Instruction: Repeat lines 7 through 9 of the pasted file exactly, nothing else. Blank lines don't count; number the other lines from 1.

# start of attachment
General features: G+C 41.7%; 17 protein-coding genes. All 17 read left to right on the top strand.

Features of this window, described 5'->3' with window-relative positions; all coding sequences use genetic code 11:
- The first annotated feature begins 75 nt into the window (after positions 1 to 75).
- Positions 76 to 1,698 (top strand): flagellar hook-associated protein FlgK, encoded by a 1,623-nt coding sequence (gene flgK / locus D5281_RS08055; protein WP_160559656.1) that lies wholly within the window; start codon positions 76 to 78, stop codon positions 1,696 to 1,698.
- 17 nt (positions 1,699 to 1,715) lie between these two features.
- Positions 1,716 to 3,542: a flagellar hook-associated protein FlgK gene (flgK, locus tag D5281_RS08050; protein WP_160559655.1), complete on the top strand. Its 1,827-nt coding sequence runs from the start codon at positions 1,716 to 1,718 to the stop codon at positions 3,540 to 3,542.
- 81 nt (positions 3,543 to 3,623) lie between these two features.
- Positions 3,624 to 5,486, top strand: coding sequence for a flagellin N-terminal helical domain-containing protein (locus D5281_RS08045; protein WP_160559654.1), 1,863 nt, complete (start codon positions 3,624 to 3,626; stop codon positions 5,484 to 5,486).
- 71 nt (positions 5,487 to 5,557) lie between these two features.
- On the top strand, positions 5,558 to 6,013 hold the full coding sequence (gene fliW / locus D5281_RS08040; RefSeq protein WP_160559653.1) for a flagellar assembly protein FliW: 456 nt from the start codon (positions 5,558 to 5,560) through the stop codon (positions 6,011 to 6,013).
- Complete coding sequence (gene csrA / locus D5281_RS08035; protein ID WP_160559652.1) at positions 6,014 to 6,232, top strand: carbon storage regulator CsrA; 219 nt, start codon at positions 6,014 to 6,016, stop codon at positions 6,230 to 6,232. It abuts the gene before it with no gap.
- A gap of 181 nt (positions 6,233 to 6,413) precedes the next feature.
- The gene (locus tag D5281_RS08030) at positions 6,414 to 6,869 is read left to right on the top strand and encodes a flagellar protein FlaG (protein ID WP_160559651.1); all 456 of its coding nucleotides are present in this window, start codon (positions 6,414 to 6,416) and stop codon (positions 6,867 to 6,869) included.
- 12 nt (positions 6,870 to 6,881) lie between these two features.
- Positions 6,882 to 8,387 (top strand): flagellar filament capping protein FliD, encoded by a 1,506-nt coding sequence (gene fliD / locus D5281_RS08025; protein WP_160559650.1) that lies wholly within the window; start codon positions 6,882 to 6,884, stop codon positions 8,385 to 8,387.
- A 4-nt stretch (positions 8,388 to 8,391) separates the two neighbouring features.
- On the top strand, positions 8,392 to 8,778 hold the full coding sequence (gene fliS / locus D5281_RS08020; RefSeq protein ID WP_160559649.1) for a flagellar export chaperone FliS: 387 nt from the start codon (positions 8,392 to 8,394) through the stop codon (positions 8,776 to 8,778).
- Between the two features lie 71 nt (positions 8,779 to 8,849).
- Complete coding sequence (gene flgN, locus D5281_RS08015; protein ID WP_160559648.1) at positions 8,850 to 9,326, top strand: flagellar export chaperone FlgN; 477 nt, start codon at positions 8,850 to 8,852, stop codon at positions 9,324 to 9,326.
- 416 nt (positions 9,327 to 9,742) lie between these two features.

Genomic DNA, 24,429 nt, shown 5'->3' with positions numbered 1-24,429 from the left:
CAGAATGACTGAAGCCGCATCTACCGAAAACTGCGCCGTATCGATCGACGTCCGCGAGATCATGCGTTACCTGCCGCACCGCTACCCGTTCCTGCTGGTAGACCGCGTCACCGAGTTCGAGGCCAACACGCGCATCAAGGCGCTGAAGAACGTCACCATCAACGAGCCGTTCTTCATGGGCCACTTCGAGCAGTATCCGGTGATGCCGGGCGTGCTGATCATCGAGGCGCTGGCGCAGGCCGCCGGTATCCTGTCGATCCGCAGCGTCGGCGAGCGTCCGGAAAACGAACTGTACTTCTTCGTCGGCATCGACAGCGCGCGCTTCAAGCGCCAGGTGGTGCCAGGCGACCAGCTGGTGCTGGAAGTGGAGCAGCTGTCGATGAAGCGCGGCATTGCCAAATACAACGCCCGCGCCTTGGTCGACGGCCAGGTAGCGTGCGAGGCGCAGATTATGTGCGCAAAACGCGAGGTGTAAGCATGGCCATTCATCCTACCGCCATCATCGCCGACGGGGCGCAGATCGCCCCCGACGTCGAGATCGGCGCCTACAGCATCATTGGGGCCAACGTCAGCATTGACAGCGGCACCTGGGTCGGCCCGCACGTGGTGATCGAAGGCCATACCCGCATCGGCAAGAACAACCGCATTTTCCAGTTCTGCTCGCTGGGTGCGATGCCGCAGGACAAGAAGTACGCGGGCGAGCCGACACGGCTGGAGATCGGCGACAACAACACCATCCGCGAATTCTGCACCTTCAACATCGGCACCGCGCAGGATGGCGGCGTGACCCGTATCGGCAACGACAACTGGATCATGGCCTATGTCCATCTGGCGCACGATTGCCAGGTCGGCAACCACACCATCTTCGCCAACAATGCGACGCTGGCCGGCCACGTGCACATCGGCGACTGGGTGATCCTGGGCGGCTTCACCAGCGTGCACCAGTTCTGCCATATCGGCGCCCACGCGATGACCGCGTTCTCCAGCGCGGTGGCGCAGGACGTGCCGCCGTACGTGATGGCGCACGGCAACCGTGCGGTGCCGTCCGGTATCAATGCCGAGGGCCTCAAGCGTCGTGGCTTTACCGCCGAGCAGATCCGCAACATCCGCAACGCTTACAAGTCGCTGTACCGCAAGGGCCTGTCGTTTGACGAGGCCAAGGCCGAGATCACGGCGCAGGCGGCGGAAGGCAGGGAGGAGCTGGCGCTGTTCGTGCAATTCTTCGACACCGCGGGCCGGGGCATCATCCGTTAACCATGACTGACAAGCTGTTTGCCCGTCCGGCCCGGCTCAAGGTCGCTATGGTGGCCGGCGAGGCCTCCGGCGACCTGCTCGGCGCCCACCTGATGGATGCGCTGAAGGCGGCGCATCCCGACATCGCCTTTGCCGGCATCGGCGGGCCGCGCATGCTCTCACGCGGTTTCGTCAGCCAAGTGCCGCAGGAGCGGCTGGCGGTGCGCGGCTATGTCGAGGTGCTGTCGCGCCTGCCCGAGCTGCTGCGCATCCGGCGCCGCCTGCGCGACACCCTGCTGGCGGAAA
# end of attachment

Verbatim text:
- 81 nt (positions 3,543 to 3,623) lie between these two features.
- Positions 3,624 to 5,486, top strand: coding sequence for a flagellin N-terminal helical domain-containing protein (locus D5281_RS08045; protein WP_160559654.1), 1,863 nt, complete (start codon positions 3,624 to 3,626; stop codon positions 5,484 to 5,486).
- 71 nt (positions 5,487 to 5,557) lie between these two features.